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TMS9900 Operands Editor/Assembler

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#26 kl99 OFFLINE  

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Posted Thu Feb 8, 2018 2:01 AM

Thank you again for your support. TIcode99 is starting to show off the first fruits.

It can create a html version of any assembler source code with a much needed proper syntax highlighting.

If you open both: the .a99 original file and the .html file with the same name in Mozilla Firefox you should see the same content, using the same fonts and sizes.

Attached File  ROM-4A_Acomplete.a99   54.5KB   5 downloads

Attached File  ROM-4A_Acomplete.html   646.79KB   9 downloads

 

However the .html version features syntax highlighting and some tooltips when you hover. You can also click on any Symbol Reference to jump to the Definition in the code.

 

Here is some snapshot comparison:

Attached File  assembler-file-original.png   20.4KB   0 downloads Attached File  assembler-file-generated-html-version.png   34.41KB   0 downloads

 

Now I am working on generating the proper address line left to the instruction.

Attached File  ROM-4A_Acomplete - WithAddresses.html   646.81KB   7 downloads

However I am not calculating the instruction byte length correct yet for every type of Instruction.

Has anyone a good read for this?



#27 Lee Stewart OFFLINE  

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Posted Thu Feb 8, 2018 9:33 AM

Klaus...

 

Feel free to include this in The TI-99/4A Operating System thread.

 

...lee



#28 kl99 OFFLINE  

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Posted Thu Feb 8, 2018 11:03 AM

Hi Lee,

nice to read from you. :)
i will. i want to include more features still but nothing prevents a interims release of the set of files.

The hard part was making an Intermediate Representation of all the segments of an instruction.
Tweaking the html generation is now like putting sugar on the cake.

 

Thinking forward big times would process the source code file like the Cpu and performs the instructions, line by line, in a TI-99 simulation sandbox.

So instead of running a TI-99 simulator/emulator from a compiled binary for the System Roms/Groms, this simulator would run a TI-99 off from the assembler source code (and later Gpl source code).

The final goal would be to be able to debug the TI operating system in this simulator with a full context of what is available in the source code files, with labels, symbols, expressions, references, comments and all its things.



#29 kl99 OFFLINE  

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Posted Fri Feb 9, 2018 1:58 AM

The simulator got into development stage. So far I am processing these instructions with success:

IDT
TITL
DEF
EQU
B
BL
MOV
INCT

 

I am ignoring DATA, BYTE and RORG so far.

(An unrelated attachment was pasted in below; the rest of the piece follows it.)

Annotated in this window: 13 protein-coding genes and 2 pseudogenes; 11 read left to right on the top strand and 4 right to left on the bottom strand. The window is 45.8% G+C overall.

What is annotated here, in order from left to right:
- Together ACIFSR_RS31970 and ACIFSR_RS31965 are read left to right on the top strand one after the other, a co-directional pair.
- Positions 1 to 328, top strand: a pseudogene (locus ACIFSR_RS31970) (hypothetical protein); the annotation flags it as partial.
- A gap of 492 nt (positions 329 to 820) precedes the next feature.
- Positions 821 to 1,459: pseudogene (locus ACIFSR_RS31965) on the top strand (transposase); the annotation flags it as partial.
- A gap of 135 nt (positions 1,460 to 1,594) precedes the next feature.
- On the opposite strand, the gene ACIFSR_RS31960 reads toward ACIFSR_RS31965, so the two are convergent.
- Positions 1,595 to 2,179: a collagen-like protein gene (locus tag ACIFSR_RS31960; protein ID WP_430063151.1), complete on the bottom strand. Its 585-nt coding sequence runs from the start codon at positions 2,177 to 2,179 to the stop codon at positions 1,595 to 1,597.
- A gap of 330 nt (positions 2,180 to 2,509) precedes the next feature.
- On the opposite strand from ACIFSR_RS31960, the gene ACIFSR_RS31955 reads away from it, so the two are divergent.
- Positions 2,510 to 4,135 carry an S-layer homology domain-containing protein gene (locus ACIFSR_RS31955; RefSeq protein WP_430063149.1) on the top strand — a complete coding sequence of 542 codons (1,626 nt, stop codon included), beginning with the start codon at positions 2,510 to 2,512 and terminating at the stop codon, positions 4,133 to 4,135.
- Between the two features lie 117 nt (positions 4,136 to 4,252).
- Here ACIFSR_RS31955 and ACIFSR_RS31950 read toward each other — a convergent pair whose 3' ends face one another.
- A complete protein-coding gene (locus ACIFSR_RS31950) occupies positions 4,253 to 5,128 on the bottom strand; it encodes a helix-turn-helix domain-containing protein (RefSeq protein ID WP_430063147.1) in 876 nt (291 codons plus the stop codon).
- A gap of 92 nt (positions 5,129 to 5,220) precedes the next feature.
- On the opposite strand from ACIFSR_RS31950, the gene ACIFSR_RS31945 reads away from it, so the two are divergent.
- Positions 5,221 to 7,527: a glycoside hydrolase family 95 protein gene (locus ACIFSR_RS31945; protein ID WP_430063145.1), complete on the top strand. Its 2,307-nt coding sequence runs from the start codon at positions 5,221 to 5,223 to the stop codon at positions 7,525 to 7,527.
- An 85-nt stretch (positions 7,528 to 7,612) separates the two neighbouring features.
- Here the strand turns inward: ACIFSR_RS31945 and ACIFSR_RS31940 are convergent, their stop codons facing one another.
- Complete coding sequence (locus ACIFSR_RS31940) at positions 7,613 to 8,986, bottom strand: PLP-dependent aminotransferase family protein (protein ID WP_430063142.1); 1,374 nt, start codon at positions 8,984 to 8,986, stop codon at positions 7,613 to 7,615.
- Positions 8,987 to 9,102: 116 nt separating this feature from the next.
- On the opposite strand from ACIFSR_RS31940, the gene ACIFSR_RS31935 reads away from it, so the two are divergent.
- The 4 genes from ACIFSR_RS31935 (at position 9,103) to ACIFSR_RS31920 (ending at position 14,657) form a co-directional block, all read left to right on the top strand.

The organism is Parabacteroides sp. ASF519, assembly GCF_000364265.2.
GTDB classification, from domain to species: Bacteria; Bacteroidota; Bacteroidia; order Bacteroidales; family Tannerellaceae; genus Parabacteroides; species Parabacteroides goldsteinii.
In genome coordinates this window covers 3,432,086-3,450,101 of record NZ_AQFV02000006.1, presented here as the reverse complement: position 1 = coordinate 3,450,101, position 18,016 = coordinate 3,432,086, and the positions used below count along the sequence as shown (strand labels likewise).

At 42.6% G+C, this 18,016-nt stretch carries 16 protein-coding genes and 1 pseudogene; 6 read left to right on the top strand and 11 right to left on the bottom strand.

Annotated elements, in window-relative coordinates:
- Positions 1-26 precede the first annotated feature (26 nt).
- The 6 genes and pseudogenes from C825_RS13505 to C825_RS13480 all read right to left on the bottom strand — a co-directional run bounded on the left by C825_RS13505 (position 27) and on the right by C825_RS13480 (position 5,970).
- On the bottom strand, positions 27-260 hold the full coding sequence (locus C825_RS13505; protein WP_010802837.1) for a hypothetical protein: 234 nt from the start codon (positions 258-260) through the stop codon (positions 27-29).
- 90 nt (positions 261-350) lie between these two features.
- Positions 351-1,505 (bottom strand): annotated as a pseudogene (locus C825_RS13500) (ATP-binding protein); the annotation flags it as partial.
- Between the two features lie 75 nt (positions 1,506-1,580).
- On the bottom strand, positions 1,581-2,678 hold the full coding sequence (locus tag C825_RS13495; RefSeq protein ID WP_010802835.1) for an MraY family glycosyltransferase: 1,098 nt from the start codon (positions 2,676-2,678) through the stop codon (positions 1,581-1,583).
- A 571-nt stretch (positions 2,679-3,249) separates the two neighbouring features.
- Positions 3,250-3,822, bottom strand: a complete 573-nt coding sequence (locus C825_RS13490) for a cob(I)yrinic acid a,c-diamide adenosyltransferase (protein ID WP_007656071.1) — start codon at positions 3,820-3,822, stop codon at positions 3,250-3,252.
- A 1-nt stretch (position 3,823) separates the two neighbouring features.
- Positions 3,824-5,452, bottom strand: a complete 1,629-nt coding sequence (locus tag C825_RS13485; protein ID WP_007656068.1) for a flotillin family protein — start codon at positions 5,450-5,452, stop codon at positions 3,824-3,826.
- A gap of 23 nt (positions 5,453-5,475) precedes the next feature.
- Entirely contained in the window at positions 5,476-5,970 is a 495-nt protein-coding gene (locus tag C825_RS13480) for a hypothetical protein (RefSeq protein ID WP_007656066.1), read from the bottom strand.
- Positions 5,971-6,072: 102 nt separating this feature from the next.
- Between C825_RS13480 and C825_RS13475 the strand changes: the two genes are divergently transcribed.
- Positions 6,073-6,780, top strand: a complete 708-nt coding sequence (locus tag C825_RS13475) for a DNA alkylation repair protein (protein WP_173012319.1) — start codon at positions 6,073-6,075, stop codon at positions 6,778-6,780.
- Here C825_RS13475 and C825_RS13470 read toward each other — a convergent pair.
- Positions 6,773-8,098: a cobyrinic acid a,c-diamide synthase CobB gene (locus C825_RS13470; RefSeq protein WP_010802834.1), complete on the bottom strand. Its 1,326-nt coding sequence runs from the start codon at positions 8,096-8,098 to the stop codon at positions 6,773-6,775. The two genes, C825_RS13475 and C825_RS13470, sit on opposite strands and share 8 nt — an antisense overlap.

The simulator is already jumping to KSCAN and Branch Linking to PUTSTK.
It feels a bit like Dr. Frankenstein bringing something to life.

I am eager to continue on this.

 

For now I am running the Memory as ArrayList and each address in the memory can have an object instead of only an Byte Value.

This wiill slow it down but the purpose is to have full debugging not full speed.

Should it be that 83E0 is set as Workspace Register Pointer when then computer starts to execute the first line?

I assume the CPU starts with PC being at 0, right?

Does the actual CPU detect Data/Byte/Text Statements and for those only increases the PC and goes on to the next instruction?



#30 apersson850 OFFLINE  

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Posted Fri Feb 9, 2018 5:39 AM

When you turn the computer on, it goes through the reset vector at address zero (hardware logic makes sure this happens). There you find the workspace and the address of the first instruction.

The CPU will execute everything it encounters as instructions. Data generating statements like DATA, TEXT etc. aren't there, once the program is assembled. Thus the CPU has no way of knowing if it's supposed to be instructions or data. That's up to the programmer to keep track of.

Instructions are one word long (always on even byte boundary). If instructions contain either a memory address or immediate data, they are two words long. If they contain two addresses, they are three words long. That's the max length for the TMS 9900.

So if you decode the instruction as an immediate one (Load Immediate, Compare Immediate etc.) it's two words long. If it has general addressing (MOVe, Add, Subtract etc.), the you have to look into the addressing mode bits. Register, register indirect and register indirect with auto-increment adds no additional word, but symbolic and indexed does.



#31 kl99 OFFLINE  

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Posted Fri Feb 9, 2018 7:24 AM

thanks. that was the missing piece in the puzzle.

0000 83E0 DATA >83E0 RESET vector
0002 0024 DATA >0024

 

0000 contains the Workspace Register Pointer

0002 contains the address of the first instruction

i always wondered how it passed that first data bytes and Classic99 doesn't stop when you have a breakpoint at 0000. It seem to abstract this hardware logic away.
Thank you a lot for this info.

I think I handle most of the lengths correct, I still have to check the Assembler Directives and the Data, Text Statements to calculate their correct value.